Fair Courts E-lert: Investigative Report Uncovers Poor Disclosure of Social Welfare Groups’ Donors

November 13, 2013


Investigative Report Uncovers Poor Disclosure of Social Welfare Groups’ Donors
“Secret Persuasion,” a two-part series aired on NPR November 5th and 6th, highlighted how lax disclosure laws allow social welfare groups’ donors to remain anonymous. Incorporated under section 501(c)(4) of the tax code, these nonprofit groups are not obligated to disclose their donors when making large contributions to, or in support of, a political campaign; these groups are only required to report their donors when making contributions to one another. Since 2008, NPR and its co-investigator, the Center for Responsive Politics (CRP), discovered $386 million in transfers between 501(c)(4) organizations. Using disclosure reports from these transfers, NPR and CRP were able to uncover some of the donors behind various 501(c)(4)’s, and, as a result, their contributions to various political campaigns.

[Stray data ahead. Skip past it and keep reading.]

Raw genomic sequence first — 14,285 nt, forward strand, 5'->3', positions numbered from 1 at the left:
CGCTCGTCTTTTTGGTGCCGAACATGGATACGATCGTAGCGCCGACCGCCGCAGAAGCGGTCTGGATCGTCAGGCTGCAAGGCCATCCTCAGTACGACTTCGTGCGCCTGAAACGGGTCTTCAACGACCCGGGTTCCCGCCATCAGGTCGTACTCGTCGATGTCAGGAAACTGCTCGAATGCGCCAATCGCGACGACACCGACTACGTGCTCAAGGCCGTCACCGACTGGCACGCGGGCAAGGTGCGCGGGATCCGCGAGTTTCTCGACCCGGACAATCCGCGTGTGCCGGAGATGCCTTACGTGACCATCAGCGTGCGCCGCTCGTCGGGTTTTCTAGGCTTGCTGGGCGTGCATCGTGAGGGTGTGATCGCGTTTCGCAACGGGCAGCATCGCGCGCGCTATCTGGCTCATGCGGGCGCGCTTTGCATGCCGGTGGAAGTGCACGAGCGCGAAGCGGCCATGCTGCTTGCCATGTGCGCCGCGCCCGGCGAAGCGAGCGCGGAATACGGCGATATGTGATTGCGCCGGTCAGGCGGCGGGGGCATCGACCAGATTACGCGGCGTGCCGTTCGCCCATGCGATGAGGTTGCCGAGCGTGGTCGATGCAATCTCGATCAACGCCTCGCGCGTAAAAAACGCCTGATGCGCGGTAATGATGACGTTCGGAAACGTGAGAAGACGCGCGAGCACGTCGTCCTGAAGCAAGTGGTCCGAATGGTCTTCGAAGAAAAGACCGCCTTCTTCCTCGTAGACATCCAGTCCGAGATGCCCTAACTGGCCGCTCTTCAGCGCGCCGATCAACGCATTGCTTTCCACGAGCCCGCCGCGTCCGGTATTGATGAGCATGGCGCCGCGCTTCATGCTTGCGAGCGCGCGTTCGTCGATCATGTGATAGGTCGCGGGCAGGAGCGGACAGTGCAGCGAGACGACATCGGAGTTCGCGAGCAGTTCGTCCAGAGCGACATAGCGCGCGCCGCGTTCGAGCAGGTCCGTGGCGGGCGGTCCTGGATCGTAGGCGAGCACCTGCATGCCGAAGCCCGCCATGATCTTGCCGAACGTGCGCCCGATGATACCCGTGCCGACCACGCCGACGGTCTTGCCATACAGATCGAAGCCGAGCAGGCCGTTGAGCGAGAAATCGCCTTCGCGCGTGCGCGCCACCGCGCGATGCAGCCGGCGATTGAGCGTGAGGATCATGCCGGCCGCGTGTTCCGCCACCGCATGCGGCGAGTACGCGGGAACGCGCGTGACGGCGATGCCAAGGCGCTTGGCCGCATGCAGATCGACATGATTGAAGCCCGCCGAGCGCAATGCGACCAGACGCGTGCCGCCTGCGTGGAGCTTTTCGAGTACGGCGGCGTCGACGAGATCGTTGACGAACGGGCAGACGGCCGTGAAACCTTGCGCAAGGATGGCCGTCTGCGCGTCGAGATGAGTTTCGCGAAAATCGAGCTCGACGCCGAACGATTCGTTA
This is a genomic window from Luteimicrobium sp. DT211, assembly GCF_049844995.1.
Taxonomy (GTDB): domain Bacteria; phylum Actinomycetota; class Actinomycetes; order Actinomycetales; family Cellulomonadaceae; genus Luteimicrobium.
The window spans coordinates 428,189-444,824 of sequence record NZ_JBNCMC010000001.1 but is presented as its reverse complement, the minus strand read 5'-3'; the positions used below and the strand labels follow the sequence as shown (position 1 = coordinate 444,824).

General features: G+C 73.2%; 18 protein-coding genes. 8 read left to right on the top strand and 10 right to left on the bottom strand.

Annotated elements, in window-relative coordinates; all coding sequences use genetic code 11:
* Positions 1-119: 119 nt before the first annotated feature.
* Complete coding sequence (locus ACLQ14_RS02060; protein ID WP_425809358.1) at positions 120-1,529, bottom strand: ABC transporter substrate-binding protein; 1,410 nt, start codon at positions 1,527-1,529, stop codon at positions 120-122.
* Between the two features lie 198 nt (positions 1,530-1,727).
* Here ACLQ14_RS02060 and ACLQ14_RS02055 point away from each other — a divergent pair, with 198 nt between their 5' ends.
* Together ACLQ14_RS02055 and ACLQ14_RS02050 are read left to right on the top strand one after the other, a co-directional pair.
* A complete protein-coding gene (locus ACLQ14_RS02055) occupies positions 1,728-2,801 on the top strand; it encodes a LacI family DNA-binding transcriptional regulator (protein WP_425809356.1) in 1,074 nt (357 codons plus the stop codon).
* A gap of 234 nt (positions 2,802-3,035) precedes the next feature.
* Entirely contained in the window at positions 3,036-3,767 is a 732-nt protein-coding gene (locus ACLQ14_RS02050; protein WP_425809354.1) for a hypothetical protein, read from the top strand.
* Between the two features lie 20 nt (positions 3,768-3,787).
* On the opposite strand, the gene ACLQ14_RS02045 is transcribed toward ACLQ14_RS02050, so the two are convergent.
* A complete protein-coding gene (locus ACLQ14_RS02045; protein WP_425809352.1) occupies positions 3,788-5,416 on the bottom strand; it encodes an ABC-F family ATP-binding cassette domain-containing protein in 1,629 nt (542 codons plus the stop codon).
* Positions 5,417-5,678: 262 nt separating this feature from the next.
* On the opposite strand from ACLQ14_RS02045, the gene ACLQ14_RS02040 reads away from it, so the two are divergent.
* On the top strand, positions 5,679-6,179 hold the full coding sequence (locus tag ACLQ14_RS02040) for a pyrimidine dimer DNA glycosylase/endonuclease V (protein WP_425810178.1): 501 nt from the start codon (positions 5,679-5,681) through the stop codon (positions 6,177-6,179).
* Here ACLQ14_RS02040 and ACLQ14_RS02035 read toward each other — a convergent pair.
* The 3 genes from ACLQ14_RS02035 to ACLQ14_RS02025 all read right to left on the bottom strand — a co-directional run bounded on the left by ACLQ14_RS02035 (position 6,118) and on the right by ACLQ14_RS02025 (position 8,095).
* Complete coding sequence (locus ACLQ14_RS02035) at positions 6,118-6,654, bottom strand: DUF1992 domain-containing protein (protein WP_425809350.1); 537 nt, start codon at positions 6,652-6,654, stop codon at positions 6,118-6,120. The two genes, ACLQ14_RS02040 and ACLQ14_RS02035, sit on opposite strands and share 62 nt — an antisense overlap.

The investigative report profiles a group called the Wellspring Committee, which has become a leader in anonymously backing social welfare groups that participate in political campaigns.  Wellspring has raised over $24 million since it was founded in 2008, $16.9 million of which it has donated to other social welfare groups. “One of the interesting things for Wellspring is [that] on all of their filings, they claim that they're not intervening in a political campaign,” said Donald Tobin, a law professor at Ohio State University's Moritz College of Law. “But then they give to just huge numbers of organizations that do engage in political campaigns.” In 2010, Wellspring donated to the American Justice Partnership, which ran radio attack ads against Justice Alton Davis, who was running in a special election to retain a Michigan Supreme Court seat to which he had been appointed by the governor. Justice Davis lost his election. “I was well behind the curve,” he said, referring to the outside money that came pouring in to defeat him. “When I look back at the whole deal, I think it was a disgusting exercise.”